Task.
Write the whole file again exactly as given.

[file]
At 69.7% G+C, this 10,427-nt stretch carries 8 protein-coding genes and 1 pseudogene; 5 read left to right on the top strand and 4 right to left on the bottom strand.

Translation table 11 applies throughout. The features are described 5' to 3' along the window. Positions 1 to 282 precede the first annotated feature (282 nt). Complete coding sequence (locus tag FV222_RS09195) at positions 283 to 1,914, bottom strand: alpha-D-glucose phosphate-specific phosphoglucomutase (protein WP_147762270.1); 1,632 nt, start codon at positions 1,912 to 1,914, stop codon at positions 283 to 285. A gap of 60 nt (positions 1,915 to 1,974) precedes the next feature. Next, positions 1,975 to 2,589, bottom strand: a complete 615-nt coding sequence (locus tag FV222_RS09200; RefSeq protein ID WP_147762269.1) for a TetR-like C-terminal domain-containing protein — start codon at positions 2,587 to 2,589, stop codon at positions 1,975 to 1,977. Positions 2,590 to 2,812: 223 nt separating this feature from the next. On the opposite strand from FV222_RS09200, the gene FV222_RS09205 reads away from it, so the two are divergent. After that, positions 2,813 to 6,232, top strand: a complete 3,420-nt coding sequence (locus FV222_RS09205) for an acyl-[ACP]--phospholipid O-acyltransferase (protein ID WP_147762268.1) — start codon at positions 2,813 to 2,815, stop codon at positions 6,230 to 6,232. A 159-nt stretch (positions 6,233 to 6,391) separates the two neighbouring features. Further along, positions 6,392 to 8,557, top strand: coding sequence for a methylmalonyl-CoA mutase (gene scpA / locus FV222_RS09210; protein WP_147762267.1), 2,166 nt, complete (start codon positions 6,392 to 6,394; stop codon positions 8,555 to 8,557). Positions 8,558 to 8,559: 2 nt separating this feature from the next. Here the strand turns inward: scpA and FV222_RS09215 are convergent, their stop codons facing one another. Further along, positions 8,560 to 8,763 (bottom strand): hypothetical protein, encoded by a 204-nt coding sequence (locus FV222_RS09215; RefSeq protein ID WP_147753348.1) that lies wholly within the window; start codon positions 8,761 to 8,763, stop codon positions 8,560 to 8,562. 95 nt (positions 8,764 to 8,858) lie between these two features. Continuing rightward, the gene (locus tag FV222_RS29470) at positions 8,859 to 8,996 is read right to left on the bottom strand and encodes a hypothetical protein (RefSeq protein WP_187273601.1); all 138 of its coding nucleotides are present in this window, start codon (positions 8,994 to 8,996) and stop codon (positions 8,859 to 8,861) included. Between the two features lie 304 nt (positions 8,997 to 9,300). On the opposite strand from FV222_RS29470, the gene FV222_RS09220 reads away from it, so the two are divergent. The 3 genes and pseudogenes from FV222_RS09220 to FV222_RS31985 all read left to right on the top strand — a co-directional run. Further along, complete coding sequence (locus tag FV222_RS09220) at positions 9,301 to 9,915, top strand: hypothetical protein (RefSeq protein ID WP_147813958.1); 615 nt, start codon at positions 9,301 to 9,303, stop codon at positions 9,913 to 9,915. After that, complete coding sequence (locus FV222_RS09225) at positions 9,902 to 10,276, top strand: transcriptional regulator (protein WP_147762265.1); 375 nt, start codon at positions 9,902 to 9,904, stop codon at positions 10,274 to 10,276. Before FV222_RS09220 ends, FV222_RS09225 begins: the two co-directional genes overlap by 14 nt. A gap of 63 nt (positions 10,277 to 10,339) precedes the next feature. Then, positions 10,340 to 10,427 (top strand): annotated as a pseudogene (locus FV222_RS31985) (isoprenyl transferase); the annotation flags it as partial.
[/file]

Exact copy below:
At 69.7% G+C, this 10,427-nt stretch carries 8 protein-coding genes and 1 pseudogene; 5 read left to right on the top strand and 4 right to left on the bottom strand.

Translation table 11 applies throughout. The features are described 5' to 3' along the window. Positions 1 to 282 precede the first annotated feature (282 nt). Complete coding sequence (locus tag FV222_RS09195) at positions 283 to 1,914, bottom strand: alpha-D-glucose phosphate-specific phosphoglucomutase (protein WP_147762270.1); 1,632 nt, start codon at positions 1,912 to 1,914, stop codon at positions 283 to 285. A gap of 60 nt (positions 1,915 to 1,974) precedes the next feature. Next, positions 1,975 to 2,589, bottom strand: a complete 615-nt coding sequence (locus tag FV222_RS09200; RefSeq protein ID WP_147762269.1) for a TetR-like C-terminal domain-containing protein — start codon at positions 2,587 to 2,589, stop codon at positions 1,975 to 1,977. Positions 2,590 to 2,812: 223 nt separating this feature from the next. On the opposite strand from FV222_RS09200, the gene FV222_RS09205 reads away from it, so the two are divergent. After that, positions 2,813 to 6,232, top strand: a complete 3,420-nt coding sequence (locus FV222_RS09205) for an acyl-[ACP]--phospholipid O-acyltransferase (protein ID WP_147762268.1) — start codon at positions 2,813 to 2,815, stop codon at positions 6,230 to 6,232. A 159-nt stretch (positions 6,233 to 6,391) separates the two neighbouring features. Further along, positions 6,392 to 8,557, top strand: coding sequence for a methylmalonyl-CoA mutase (gene scpA / locus FV222_RS09210; protein WP_147762267.1), 2,166 nt, complete (start codon positions 6,392 to 6,394; stop codon positions 8,555 to 8,557). Positions 8,558 to 8,559: 2 nt separating this feature from the next. Here the strand turns inward: scpA and FV222_RS09215 are convergent, their stop codons facing one another. Further along, positions 8,560 to 8,763 (bottom strand): hypothetical protein, encoded by a 204-nt coding sequence (locus FV222_RS09215; RefSeq protein ID WP_147753348.1) that lies wholly within the window; start codon positions 8,761 to 8,763, stop codon positions 8,560 to 8,562. 95 nt (positions 8,764 to 8,858) lie between these two features. Continuing rightward, the gene (locus tag FV222_RS29470) at positions 8,859 to 8,996 is read right to left on the bottom strand and encodes a hypothetical protein (RefSeq protein WP_187273601.1); all 138 of its coding nucleotides are present in this window, start codon (positions 8,994 to 8,996) and stop codon (positions 8,859 to 8,861) included. Between the two features lie 304 nt (positions 8,997 to 9,300). On the opposite strand from FV222_RS29470, the gene FV222_RS09220 reads away from it, so the two are divergent. The 3 genes and pseudogenes from FV222_RS09220 to FV222_RS31985 all read left to right on the top strand — a co-directional run. Further along, complete coding sequence (locus tag FV222_RS09220) at positions 9,301 to 9,915, top strand: hypothetical protein (RefSeq protein ID WP_147813958.1); 615 nt, start codon at positions 9,301 to 9,303, stop codon at positions 9,913 to 9,915. After that, complete coding sequence (locus FV222_RS09225) at positions 9,902 to 10,276, top strand: transcriptional regulator (protein WP_147762265.1); 375 nt, start codon at positions 9,902 to 9,904, stop codon at positions 10,274 to 10,276. Before FV222_RS09220 ends, FV222_RS09225 begins: the two co-directional genes overlap by 14 nt. A gap of 63 nt (positions 10,277 to 10,339) precedes the next feature. Then, positions 10,340 to 10,427 (top strand): annotated as a pseudogene (locus FV222_RS31985) (isoprenyl transferase); the annotation flags it as partial.